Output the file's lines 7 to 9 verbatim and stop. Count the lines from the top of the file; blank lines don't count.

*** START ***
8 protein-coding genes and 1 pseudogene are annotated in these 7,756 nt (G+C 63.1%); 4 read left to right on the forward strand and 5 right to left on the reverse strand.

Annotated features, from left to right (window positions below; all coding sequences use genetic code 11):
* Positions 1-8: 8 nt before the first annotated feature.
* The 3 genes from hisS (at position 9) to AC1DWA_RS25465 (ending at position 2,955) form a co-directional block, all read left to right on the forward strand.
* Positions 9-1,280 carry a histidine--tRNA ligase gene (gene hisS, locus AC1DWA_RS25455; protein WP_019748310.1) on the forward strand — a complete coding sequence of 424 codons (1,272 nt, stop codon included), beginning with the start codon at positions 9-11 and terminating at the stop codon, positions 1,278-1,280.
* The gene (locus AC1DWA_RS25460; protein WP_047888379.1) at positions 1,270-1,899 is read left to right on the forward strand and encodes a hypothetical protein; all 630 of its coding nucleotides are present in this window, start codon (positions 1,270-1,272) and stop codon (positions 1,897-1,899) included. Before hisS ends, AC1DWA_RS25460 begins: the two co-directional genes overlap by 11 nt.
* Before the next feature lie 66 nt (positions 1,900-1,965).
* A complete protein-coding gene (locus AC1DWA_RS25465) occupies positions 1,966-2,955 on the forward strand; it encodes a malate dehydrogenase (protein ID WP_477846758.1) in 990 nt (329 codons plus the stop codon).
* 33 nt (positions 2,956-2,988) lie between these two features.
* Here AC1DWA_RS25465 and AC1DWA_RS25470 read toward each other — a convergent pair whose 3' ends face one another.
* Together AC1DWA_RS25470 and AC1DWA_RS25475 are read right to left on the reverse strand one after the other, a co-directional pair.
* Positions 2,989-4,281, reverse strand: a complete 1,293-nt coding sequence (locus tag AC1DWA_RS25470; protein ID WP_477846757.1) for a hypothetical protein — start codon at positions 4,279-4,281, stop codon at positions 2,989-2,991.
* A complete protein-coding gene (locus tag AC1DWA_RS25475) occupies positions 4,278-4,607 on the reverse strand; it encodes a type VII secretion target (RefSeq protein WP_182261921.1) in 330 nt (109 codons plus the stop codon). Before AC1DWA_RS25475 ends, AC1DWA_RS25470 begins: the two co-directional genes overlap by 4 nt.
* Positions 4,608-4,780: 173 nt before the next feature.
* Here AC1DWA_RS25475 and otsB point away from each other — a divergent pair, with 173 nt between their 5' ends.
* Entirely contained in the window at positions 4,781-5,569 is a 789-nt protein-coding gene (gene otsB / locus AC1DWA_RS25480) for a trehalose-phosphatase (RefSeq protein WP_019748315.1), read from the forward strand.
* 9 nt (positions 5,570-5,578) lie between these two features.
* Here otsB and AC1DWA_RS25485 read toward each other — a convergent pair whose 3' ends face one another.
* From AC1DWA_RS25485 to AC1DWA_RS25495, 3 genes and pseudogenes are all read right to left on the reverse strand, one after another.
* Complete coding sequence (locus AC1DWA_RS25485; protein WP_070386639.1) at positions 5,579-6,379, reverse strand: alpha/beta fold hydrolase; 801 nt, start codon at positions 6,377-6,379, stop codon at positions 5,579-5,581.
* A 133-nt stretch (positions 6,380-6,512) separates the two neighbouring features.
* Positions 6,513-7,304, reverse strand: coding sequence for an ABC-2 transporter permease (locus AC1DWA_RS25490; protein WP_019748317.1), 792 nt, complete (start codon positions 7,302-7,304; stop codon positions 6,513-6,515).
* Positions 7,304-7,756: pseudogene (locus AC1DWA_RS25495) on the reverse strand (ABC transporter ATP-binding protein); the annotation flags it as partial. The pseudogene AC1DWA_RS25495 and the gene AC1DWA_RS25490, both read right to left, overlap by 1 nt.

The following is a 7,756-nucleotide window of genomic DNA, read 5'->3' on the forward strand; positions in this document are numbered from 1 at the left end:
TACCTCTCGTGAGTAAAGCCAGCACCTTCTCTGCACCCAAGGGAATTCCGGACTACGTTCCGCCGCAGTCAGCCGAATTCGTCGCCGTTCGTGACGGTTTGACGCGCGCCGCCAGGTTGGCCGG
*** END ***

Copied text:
* Before the next feature lie 66 nt (positions 1,900-1,965).
* A complete protein-coding gene (locus AC1DWA_RS25465) occupies positions 1,966-2,955 on the forward strand; it encodes a malate dehydrogenase (protein ID WP_477846758.1) in 990 nt (329 codons plus the stop codon).
* 33 nt (positions 2,956-2,988) lie between these two features.